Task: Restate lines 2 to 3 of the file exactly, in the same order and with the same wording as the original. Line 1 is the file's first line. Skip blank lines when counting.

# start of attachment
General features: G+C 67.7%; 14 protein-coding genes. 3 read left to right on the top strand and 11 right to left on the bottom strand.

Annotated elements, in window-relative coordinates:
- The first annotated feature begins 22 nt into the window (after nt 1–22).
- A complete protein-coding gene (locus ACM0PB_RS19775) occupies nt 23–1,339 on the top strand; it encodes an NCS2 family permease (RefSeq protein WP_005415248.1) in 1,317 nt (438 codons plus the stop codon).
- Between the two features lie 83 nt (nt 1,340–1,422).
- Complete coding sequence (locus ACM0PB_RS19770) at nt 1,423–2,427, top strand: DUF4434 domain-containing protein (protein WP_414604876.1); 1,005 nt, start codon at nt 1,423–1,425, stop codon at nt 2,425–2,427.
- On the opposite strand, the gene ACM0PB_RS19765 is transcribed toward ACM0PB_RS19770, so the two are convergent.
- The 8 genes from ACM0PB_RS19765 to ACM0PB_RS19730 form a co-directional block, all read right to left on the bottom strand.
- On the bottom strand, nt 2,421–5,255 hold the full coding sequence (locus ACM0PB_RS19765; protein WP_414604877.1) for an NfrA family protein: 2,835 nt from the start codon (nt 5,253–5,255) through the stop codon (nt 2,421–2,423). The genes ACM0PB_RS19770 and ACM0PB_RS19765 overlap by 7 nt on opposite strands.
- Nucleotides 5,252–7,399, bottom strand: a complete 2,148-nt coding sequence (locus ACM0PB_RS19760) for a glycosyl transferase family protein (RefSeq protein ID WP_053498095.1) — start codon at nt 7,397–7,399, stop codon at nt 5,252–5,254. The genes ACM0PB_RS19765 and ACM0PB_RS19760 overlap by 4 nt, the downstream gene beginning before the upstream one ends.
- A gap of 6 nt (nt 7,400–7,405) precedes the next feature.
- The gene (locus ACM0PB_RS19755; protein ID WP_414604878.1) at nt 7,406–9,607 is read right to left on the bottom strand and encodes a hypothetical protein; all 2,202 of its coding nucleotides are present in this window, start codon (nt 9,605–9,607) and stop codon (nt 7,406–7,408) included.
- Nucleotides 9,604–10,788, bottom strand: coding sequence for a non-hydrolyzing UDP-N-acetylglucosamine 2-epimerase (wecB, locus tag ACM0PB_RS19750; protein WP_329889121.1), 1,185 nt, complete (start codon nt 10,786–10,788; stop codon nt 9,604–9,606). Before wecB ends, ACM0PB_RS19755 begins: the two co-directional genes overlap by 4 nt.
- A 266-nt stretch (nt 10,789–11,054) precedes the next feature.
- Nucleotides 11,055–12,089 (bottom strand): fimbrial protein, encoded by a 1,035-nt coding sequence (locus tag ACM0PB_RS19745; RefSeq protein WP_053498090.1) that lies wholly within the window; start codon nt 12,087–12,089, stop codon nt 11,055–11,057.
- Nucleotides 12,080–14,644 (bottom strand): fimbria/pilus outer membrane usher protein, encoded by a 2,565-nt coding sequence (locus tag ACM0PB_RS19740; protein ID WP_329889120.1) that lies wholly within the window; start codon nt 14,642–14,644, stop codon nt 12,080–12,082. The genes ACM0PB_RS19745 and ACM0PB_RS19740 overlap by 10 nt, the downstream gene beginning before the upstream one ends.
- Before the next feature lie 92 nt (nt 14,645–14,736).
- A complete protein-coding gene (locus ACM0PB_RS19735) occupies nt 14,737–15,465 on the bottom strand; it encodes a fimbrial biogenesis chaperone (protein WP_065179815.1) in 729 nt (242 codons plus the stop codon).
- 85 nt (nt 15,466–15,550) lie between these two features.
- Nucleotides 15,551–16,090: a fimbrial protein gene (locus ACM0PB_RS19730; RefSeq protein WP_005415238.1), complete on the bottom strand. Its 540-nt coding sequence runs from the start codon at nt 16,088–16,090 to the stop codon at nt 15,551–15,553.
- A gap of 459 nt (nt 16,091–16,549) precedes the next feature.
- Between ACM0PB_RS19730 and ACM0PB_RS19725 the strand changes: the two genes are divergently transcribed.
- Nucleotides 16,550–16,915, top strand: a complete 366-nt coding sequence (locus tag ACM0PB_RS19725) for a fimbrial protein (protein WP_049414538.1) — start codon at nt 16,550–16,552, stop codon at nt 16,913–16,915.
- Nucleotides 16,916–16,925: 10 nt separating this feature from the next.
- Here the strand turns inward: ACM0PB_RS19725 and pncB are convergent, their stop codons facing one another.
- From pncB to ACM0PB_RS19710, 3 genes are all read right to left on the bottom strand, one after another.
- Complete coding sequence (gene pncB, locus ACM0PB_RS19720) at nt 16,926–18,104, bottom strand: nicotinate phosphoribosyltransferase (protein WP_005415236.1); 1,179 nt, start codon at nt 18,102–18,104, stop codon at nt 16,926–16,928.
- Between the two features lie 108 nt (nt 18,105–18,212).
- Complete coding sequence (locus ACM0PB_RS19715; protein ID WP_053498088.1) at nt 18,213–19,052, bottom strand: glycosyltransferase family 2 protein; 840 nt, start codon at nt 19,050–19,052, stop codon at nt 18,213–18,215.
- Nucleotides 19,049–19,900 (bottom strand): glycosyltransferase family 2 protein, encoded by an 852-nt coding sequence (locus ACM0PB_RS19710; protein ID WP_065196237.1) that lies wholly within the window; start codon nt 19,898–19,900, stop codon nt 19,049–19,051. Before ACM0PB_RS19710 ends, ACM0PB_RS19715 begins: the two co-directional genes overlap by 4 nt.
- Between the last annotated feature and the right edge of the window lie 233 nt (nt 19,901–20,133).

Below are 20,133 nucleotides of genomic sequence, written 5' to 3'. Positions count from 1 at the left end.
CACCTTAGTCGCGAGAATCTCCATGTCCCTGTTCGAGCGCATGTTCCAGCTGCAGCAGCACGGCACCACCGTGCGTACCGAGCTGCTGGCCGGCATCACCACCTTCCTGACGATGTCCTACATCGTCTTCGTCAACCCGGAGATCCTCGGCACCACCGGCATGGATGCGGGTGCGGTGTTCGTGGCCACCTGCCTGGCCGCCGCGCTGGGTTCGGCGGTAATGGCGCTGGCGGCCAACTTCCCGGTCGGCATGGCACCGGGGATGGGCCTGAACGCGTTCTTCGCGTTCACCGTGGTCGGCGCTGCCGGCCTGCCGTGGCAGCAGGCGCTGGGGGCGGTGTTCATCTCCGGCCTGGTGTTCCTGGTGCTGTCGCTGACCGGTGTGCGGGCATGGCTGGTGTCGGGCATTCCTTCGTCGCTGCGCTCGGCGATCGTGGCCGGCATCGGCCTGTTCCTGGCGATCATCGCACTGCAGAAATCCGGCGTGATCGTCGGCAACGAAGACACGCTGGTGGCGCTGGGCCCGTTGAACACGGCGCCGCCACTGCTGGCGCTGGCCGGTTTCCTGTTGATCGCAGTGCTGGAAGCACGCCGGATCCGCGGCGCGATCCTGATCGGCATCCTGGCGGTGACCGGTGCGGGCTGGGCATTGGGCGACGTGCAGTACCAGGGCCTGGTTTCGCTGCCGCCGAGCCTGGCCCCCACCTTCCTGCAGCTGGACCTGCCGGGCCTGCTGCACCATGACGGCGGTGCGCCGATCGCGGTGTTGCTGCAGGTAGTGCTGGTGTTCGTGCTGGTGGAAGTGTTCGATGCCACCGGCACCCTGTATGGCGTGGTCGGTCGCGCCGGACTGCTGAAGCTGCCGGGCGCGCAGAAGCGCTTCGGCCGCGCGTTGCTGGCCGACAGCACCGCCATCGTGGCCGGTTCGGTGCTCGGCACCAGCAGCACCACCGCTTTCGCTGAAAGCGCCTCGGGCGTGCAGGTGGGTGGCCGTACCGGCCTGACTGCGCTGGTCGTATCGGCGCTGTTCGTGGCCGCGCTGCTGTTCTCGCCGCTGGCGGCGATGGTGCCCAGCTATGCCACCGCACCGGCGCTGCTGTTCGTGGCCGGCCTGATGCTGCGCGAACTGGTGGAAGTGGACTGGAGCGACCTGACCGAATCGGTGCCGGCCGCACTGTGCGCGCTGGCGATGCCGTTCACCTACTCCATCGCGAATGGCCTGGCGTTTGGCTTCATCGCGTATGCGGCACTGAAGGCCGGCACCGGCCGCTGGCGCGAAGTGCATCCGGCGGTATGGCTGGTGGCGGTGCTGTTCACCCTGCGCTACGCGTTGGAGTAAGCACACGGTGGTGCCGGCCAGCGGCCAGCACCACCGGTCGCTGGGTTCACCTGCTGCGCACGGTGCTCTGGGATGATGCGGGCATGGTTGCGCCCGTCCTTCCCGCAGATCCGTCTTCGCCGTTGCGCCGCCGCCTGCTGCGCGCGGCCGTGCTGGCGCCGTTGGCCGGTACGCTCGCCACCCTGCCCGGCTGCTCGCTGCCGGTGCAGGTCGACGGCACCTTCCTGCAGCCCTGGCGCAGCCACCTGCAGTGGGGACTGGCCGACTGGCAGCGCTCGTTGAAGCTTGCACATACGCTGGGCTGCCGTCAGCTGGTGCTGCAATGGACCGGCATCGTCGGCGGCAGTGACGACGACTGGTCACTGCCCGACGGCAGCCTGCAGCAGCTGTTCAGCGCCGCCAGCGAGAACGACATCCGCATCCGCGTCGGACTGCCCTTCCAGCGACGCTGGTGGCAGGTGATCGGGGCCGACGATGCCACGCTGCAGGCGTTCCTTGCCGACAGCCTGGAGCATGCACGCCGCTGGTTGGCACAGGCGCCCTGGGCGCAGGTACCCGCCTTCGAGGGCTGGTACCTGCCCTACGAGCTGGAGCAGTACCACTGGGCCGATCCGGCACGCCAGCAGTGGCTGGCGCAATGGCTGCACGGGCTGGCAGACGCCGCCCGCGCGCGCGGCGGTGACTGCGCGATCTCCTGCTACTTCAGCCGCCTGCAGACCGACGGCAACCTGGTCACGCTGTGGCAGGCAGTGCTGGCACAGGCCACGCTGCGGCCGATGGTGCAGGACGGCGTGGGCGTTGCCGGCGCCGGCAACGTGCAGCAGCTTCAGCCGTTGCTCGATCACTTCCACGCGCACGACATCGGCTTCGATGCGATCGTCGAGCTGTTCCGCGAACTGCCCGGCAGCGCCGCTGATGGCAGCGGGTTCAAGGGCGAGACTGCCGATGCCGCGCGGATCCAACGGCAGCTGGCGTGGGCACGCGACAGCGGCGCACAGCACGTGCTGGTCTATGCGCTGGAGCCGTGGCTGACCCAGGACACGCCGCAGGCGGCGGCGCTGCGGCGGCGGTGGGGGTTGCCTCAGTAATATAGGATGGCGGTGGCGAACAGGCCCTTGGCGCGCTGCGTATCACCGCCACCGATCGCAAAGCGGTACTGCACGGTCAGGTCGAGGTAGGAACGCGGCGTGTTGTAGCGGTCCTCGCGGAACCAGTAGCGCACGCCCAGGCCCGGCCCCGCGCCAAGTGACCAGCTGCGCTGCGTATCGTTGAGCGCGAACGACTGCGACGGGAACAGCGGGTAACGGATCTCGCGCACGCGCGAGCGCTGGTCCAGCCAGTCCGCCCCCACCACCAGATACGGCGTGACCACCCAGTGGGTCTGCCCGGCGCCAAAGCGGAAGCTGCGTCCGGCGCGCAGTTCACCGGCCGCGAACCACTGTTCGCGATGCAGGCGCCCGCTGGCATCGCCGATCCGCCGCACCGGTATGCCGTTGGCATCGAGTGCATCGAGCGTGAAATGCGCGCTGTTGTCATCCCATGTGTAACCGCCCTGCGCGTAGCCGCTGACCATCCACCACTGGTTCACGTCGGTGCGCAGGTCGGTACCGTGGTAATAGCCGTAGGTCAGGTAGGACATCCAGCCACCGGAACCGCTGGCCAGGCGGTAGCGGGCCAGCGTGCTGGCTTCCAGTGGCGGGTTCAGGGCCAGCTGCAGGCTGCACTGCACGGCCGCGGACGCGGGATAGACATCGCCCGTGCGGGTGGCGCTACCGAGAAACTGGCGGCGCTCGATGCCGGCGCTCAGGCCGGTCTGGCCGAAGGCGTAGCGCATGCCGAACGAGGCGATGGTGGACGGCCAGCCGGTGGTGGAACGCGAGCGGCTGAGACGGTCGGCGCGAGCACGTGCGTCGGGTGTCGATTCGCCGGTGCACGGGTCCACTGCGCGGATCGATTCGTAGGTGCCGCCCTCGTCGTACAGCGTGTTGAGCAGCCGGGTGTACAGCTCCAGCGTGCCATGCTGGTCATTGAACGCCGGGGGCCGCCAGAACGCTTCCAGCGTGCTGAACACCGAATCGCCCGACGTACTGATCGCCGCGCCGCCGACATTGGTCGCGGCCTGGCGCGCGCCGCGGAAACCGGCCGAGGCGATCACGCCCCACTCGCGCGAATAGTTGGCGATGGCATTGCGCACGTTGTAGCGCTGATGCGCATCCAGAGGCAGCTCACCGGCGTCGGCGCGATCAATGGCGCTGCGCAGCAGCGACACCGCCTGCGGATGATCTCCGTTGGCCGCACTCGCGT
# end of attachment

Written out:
Annotated elements, in window-relative coordinates:
- The first annotated feature begins 22 nt into the window (after nt 1–22).